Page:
Reprinted from www.libertylobby.org, home of The SPOTLIGHT archive
SPOTLIGHT photographer gets police state welcome
Bilderberg conferences are always planned to provide maximum secrecy and security to protect the identities of the participants. The Wallenbergs, whose investment company, Investor, hosed this year's confab at Quality Hotel Stenungsbaden, took extraordinary, and quite possibly illegal, measures to keep members of the press from getting anywhere near the hotel.
Swedich riot police apparently violated the rights of several journalists covering the conference by illegally kidnaping and detaining them without formally charging them with any offense.
As The SPOTLIGHT's photographer, I was seized by police with dogs from private property that I had permission to be on adjacent to Quality Hotel Stenungsbaden, detained, driven out into the woods of Sweden and left on the side of a remote country road.
When I asked the police under what law I was being detained, the arresting officer replied, 'police law number 13."
A young Swedish journalist had be sitting with me on a private dock next to the hotel when Bilderberg security chief, Per Johansson, shouted from inside the resort's perimeter fence to leave the area.
The Swede explained that they were on private property that did not belong to the hotel, but Johansson told them that they had 10 seconds to leave the area.
We then went to the house of the property owner and asked him if we could sit on his dock, which he agreed to. He said he was personally mystified by the strange "silence" about the unusual goings on in the hotel next door.
On the way back to the dock Swedish police with dogs forced the two of us to leave the property. I went back to the property owner and was explaining the problem to him when a policeman with a fog forced his way between us and began pushing me out of the homeowner's yard saying, "You are coming with me."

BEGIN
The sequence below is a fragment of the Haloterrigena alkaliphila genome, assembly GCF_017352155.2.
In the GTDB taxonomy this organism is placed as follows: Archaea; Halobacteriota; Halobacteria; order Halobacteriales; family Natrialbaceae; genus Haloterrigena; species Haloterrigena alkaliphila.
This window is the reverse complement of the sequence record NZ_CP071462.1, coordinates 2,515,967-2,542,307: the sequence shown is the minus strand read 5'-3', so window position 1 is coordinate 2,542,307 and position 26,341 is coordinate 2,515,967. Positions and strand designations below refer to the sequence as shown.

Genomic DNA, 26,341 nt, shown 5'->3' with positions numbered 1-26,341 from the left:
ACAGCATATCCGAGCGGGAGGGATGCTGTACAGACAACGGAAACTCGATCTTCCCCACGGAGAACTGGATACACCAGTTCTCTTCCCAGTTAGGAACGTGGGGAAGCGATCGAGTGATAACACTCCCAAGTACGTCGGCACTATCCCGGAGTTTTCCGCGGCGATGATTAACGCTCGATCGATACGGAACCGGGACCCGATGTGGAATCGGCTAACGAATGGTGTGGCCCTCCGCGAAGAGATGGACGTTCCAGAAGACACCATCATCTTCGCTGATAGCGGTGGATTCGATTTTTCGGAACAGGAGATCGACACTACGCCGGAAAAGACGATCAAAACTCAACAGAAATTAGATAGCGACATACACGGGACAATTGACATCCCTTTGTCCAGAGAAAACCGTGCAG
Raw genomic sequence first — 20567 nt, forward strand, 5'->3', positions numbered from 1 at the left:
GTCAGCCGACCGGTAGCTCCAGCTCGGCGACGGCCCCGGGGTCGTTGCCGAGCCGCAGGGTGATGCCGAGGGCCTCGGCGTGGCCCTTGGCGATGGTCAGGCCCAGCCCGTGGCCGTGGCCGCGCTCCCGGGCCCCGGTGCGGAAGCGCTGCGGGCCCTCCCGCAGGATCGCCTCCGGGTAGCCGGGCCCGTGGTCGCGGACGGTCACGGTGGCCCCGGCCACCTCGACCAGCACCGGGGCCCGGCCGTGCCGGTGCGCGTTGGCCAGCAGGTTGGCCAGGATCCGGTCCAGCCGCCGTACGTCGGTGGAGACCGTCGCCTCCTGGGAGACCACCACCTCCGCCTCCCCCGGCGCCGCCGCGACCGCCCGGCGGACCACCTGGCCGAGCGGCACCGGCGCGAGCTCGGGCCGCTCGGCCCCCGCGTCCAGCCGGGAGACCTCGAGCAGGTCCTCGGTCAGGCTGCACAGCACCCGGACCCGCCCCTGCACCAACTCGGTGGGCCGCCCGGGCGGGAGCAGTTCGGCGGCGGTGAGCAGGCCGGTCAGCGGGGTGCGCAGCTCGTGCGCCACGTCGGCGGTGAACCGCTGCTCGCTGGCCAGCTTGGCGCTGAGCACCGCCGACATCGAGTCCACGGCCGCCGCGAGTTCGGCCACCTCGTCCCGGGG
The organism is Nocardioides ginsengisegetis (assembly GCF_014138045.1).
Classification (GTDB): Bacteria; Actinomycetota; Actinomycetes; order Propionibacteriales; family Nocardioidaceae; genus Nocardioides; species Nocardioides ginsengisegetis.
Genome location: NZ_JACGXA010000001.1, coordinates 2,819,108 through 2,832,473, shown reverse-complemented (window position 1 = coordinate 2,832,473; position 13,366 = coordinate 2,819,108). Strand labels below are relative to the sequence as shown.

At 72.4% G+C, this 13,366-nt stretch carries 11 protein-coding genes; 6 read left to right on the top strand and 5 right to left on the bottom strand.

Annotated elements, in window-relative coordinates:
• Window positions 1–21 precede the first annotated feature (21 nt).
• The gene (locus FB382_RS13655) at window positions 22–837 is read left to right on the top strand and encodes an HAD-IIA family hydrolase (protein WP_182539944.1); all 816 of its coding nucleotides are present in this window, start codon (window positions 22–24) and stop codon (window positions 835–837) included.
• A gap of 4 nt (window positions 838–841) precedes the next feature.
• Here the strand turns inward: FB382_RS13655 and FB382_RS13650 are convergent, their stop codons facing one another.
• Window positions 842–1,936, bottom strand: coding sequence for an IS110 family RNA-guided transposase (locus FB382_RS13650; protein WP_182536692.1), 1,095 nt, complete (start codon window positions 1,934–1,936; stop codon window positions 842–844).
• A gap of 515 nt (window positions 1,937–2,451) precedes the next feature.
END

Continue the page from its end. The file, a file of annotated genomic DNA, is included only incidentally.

I explained that I had permission to be there as was working for an American newspaper. Asked again by what law we were being detained, the policeman replied: "Police law, number 13."
Police law, paragraph 13, gives Swedish police the authority to detain and remove from the area a person who is either in danger or poses a threat to society. The law, which is usually applied to rioters or drunks, was loosely interpreted and liberally applied at Stenungsbaden to provide greater secrecy for the Bilderberg conference.
We were driven in a van with six riot policemen out on a country road, far from the hotel or our vehicles, and let out with no explanation whatsoever.
The SPOTLIGHT has formally complained to the Gothenburg Police Department. SPOTLIGHT reporter Jim Tucker explained to the investigating officers that such illegal detention would be considered "kidnaping" in the United States, regardless of whether it was done by the police of anyone else.
Asked by Tucker if "Police Law 13" was a legislative act or their own regulation, the two female investigating officers seemed confused, but thought it was department regulations.
Earlier, Tucker had confronted Johannson, who had chowen to stroll outside the compound, over the incident. To each question, he remained mute, replying with a silly grin.
Nina Ersman, press counselor at the Swedish Embassy in Washington, refused to moment when asked if the Swedish police were acting legally and correctly when they detained and waylaid us.